More than two months after a fire destroyed an 80-year-old downtown warehouse, the last business affected by the afternoon blaze is preparing to reopen.
The six businesses along the corner of Ninth and Vermont have recovered to varying degrees, but all believe the support of customers and the community have turned a tragedy into a rebirth.
Fire alarmBusinesses affected by the April fire in downtown Lawrence include:Au Marche, 19 W. NinthHair Incorporated, 11 W. NinthSecond Chance Childrens store, 15 W. NinthSmoke Shop, 17 W. NinthWheatfields Bakery, 904 Vt.Weavers Department Store, 901 Mass.
Au Marche, 19 W. Ninth, lost more than 75 percent of its inventory and had to clean and replace much of its shelves and carpet, owner Lora Duguid said. It reopened after three weeks, in part due to community support.
"It was really neat, because the day after the fire, I started getting messages and e-mails from customers offering to help," Duguid said. "It's almost seeming better than before."
The April 5 fire began behind Wheatfields Bakery, 904 Vt., and spread quickly to a warehouse rented by Weaver's Department Store. As the building burned and the roof collapsed, the string of businesses along West Ninth were flooded with smoke and water, forcing five businesses to close.
The warehouse is owned by Mary Watson of Baldwin and was being used by Weaver's Department Store. Although the fire initially was attributed to careless smoking, no official cause has yet been determined.
Wheatfields owner Chuck Magerl said he expects the bakery to reopen on June 27. The reconstruction necessary to make that happen continues seven days a week.
"We suffered massive smoke, heat and water damage throughout the entirety, as well as fire damage to the structure," Magerl said. "The smoke was the most insidious. It permeates any porous surface, so we had to gut the whole building and rebuild the air-conditioning system."
Despite the challenge of rebuilding the four-year-old business, Magerl said the sympathy and advice of downtown business owners has helped ease the process. Some, such as Milton's and the Community Mercantile, donated food to workers remodeling the bakery.
"There's been wonderful support," Magerl said. "We've had some sense of empathy from businesses that have suffered similar incidents, like Sunflower. I think if there's a positive, it is just the response from other businesses that have come through in ways they didn't have to."
The fire began behind Wheatfields' back door and consumed a shed that stored the firewood used in the brick oven to bake bread. Ironically, Magerl said, none of the firewood burned, but the wood structure helped fuel the fire.
"We're now storing the firewood between the walk-in (refrigerators). It will now be surrounded by concrete and metal, rather than wood," Magerl said.
The final estimates are still being worked out, but Magerl said he expects the cost of rebuilding will exceed $250,000.
Second Chance Children's store, 15 W. Ninth, lost most of its clothing stocks from the smoke wafting from the burning warehouse behind it. Owner Amy Laughlin said she was touched by the outpouring of help as well.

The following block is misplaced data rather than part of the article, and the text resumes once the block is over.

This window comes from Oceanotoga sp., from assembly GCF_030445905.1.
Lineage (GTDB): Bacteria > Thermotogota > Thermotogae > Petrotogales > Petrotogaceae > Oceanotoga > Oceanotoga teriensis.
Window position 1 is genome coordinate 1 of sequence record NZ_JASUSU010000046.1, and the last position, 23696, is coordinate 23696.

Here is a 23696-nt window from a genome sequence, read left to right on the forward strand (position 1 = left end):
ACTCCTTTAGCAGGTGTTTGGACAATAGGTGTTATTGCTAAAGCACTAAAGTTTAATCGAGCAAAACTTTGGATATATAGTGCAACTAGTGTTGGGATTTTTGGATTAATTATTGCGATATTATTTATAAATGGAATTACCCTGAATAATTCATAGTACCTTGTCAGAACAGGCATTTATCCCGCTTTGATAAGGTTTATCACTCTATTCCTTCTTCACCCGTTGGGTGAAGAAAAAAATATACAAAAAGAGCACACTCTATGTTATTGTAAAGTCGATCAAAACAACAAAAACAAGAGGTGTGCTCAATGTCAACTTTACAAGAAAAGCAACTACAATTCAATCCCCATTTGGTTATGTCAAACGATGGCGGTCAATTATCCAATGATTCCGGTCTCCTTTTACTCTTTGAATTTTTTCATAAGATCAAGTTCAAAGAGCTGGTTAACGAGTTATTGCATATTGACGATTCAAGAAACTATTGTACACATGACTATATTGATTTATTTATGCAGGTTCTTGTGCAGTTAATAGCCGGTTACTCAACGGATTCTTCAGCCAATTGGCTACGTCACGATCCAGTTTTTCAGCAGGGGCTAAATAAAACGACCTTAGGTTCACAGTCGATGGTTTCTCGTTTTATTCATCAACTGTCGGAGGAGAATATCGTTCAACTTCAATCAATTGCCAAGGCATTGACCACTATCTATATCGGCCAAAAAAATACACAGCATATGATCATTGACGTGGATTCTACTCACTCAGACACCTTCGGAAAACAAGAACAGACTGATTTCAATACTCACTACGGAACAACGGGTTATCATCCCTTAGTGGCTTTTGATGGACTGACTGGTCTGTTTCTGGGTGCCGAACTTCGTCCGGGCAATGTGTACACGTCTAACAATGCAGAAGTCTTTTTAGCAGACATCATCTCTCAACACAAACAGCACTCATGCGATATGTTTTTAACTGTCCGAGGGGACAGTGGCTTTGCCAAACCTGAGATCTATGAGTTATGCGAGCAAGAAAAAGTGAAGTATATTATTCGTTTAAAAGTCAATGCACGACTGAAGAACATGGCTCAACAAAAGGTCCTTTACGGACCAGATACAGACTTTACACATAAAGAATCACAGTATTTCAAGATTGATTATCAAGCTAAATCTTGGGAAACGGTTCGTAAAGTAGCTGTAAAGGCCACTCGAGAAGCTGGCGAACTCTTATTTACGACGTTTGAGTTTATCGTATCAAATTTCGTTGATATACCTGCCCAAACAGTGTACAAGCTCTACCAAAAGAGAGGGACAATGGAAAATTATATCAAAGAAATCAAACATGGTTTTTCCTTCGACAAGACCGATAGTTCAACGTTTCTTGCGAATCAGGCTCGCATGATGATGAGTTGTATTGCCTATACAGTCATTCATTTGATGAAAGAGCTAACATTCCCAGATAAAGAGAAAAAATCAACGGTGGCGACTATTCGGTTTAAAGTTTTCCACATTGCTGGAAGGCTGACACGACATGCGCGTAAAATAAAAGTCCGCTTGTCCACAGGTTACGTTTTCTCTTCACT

Local Girl Scouts washed some of the baby clothing and salvaged what they could. Customers also donated clothes, hangers and other supplies.
"If you have to have a tragedy, Lawrence is the place to do it," Laughlin said.
Although the store closed for a month after the fire and the recovery has cost more than $15,000, Laughlin is happy to be open again.
Tracy Meisenheimer was able to keep her Hair Incorporated customers happy after the fire by relocating to her father's salon, Hillcrest Styling Center, for five weeks.
"We didn't miss a beat as far as the customers, but we had water damage," Meisenheimer said. "I'm still having problems when it rains. I have a waterfall come down the wall. We're getting ready to remodel."
She counts herself lucky to be able to continue to operate even as the building was scarred by the fire.
"It seemed my life was getting dull, then here comes the fire," she laughed.
Jonathan Levine said his Smoke Shop, 17 W. Ninth, also lost 75 percent of his cigar and tobacco inventory, but was the first to reopen, just two weeks after the fire.
"I have pretty much everything back now. It took a few weeks, and people were pretty understanding," Levine said.
Weaver's, 901 Mass., suffered the least in terms of having to close down. Although the department store lost fixtures, mannequins and display decorations in the warehouse, it lost little merchandise and was able to open the next day. No smoke infiltrated the corner building.
"I've been putting away records in a crawl space," Vice President Earl Reineman said. "Now the warehouse is gone, we've gotten very creative. We were very lucky. The people I feel sorry for is the businesses behind us. "
Magerl, who also owns Free State Brewing Company, said he still feels ill when he hears fire engines coming down Vermont. He said he's happy the community has helped to ease the burden of rebuilding a popular business from scratch.
"That sense of small town caring and support is easy to lose sight of," Magerl said. "It's wonderful to see that spirit here."